Ben Travers of IndieWire criticized the series, saying "The Nevers' inconsistencies can make for a maddening viewing experience — sending you from the edge of your seat to sprawled out on the floor, trying to find your eyes after they rolled out of your head — and far too many parts make zero sense whatsoever," however Travers went on to say that he would continue watching it and that even though Joss Whedon left the show during production, he had left his mark on it.[53] A three-star review on The Guardian called the series "mess, within and without" and compared it to Enola Holmes and Penny Dreadful.[54] Darren Franich of Entertainment thought "True" made the series much more interesting, saying "the sixth episode of The Nevers is the troubled HBO drama's best hour yet", but also noted that this development in the plot may have come too late.[55]


Viewership and ratings per episode of The Nevers
No. Title Air date Rating
DVR viewers
Total viewers
1 "Pilot" April 11, 2021 0.10 0.548[10] 0.07 0.365 0.17 0.913[56]
2 "Exposure" April 18, 2021 0.12 0.561[11] 0.08 0.528 0.20 1.089[57]
3 "Ignition" April 25, 2021 0.06 0.448[12] 0.11 0.535 0.17 0.983[58]
4 "Undertaking" May 2, 2021 0.07 0.515[13] 0.11 0.512 0.18 1.027[59]
5 "Hanged" May 9, 2021 0.09 0.570[14] 0.10 0.473 0.19 1.043[60]
6 "True" May 16, 2021 0.08 0.552[15] 0.11 0.558 0.19 1.110[15]


  1. ^ a b "New Joss Whedon Sci-Fi Series Coming to HBO". HBO. July 13, 2018. Retrieved July 13, 2018.
  2. ^ a b c Andreeva, Nellie (April 23, 2019). "'The Nevers': Laura Donnelly To Star In Joss Whedon's HBO Sci-Fi Drama Series". Deadline. Retrieved August 12, 2019.
  3. ^ Bojalad, Alec (May 16, 2021). "The Nevers Part 1 Finale Is The Most Surprising Hour of TV in a Long Time". Den of Geek. Retrieved May 17, 2021.
  4. ^ a b c d e f g h i j k l m Petski, Denise (July 30, 2019). "'The Nevers': Joss Whedon's HBO Sci-Fi Drama Series Adds 12 To Cast". Deadline. Retrieved July 30, 2019.
  5. ^ a b c d e f g h i j k l m Hibberd, James (July 30, 2019). "Joss Whedon's HBO sci-fi drama The Nevers casts 12 actors". Entertainment Weekly. Retrieved July 30, 2019.
  6. ^ Maas, Jennifer (May 9, 2021). "'The Nevers' Star Amy Manson Reveals the Secrets Behind Maladie's Hanging Gambit". The Wrap. Retrieved May 17, 2021.
  7. ^ a b c d e f g Petski, Denise (August 15, 2019). "'The Nevers': Joss Whedon's HBO Sci-Fi Drama Series Adds 6 To Cast". Deadline. Retrieved August 15, 2019.
  8. ^ Radish, Christina (May 16, 2021). "'The Nevers' Stars Nick Frost, Rochelle Neil and Vinnie Heaven on Characters You Don't Want to Mess With". Collider. Retrieved May 18, 2021.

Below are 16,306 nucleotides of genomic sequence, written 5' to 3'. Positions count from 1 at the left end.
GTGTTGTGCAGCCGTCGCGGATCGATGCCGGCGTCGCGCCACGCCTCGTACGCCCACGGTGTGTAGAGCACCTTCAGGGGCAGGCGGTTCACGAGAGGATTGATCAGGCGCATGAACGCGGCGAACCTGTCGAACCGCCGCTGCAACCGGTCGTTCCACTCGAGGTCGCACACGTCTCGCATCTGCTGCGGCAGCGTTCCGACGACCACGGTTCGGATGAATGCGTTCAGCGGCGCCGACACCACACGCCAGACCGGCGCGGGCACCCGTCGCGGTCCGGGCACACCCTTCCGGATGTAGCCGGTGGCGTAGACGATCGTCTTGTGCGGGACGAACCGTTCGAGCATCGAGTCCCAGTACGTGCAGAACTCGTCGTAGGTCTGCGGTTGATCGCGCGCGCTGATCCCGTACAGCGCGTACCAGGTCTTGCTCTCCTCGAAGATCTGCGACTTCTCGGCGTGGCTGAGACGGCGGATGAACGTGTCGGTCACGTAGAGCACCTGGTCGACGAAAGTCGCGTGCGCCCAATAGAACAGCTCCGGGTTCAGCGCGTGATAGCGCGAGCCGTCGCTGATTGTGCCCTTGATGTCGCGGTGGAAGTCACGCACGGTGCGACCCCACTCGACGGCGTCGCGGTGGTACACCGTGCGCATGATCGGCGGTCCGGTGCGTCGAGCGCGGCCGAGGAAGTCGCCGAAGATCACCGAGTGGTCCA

9. ^ "HBO Drama Series "The Nevers" Debuts April 11" (Press release). HBO. March 23, 2021. Retrieved March 23, 2021 – via The Futon Critic.
  10. ^ a b Metcalf, Mitch (April 13, 2021). "Updated: ShowBuzzDaily's Top 150 Sunday Cable Originals & Network Finals: 4.11.2021". Showbuzz Daily. Archived from the original on April 13, 2021. Retrieved April 13, 2021.
  11. ^ a b Metcalf, Mitch (April 20, 2021). "Updated: ShowBuzzDaily's Top 150 Sunday Cable Originals & Network Finals: 4.18.2021". Showbuzz Daily. Archived from the original on April 20, 2021. Retrieved April 20, 2021.
  12. ^ a b Metcalf, Mitch (April 27, 2021). "Updated: ShowBuzzDaily's Top 150 Sunday Cable Originals & Network Finals: 4.25.2021". Showbuzz Daily. Archived from the original on April 27, 2021. Retrieved April 27, 2021.
  13. ^ a b Metcalf, Mitch (May 4, 2021). "Updated: ShowBuzzDaily's Top 150 Sunday Cable Originals & Network Finals: 5.2.2021". Showbuzz Daily. Archived from the original on May 4, 2021. Retrieved May 4, 2021.
  14. ^ a b Metcalf, Mitch (May 11, 2021). "Updated: ShowBuzzDaily's Top 150 Sunday Cable Originals & Network Finals: 5.9.2021". Showbuzz Daily. Archived from the original on May 11, 2021. Retrieved May 11, 2021.
  15. ^ a b c Berman, Marc (May 17, 2021). "Sunday Ratings: ABC and CBS Share Dominance". Programming Insider. Retrieved May 26, 2021.
  16. ^ Goldberg, Lesley (July 13, 2018). "Joss Whedon Sci-Fi Drama Ordered Straight to Series at HBO". The Hollywood Reporter. Retrieved July 13, 2018.
  17. ^ Holloway, Daniel (July 13, 2018). "HBO Lands Joss Whedon Sci-Fi Series 'The Nevers'". Variety. Retrieved July 13, 2018.
  18. ^ Yehl, Joshua (July 21, 2018). "Joss Whedon Explains Title of His HBO Series, The Nevers - Comic-Con 2018". IGN. Retrieved August 12, 2019.
  19. ^ Maas, Jennifer (May 9, 2021). "'The Nevers' Star Amy Manson Reveals the Secrets Behind Maladie's Hanging Gambit". TheWrap. Retrieved May 10, 2021.
  20. ^ "Margaret Tuttle - IMDb". IMDb. Retrieved May 10, 2021.
  21. ^ a b Flook, Ray (July 4, 2019). ""The Nevers": Joss Whedon Signals Start on Upcoming HBO Sci-Fi Drama". Bleeding Cool. Retrieved August 12, 2019.
  22. ^ Johnston, Rich (July 12, 2019). "Talking to Laurie Penny About the Switch From British Politics to Hollywood". Bleeding Cool. Retrieved August 12, 2019.
  23. ^ Sherlock, Ben (May 25, 2019). "The Nevers: Everything We Know (So Far) About Joss Whedon's New HBO Series". Screen Rant. Retrieved August 12, 2019.
  24. ^ "The Nevers: Inside a Night at the Opera - HBO". YouTube. April 15, 2021. Retrieved April 15, 2021.
  25. ^ White, Peter (June 3, 2021). "'The Nevers': Andrew Bernstein Joins HBO Drama As Director & Exec Producer". Deadline Hollywood. Retrieved June 3, 2021.
  26. ^ Maas, Jennifer; Maglio, Tony (April 15, 2019). "Jordan Peele's 'Lovecraft Country,' Joss Whedon's 'The Nevers' to Begin Filming This Summer". The Wrap. Retrieved August 12, 2019.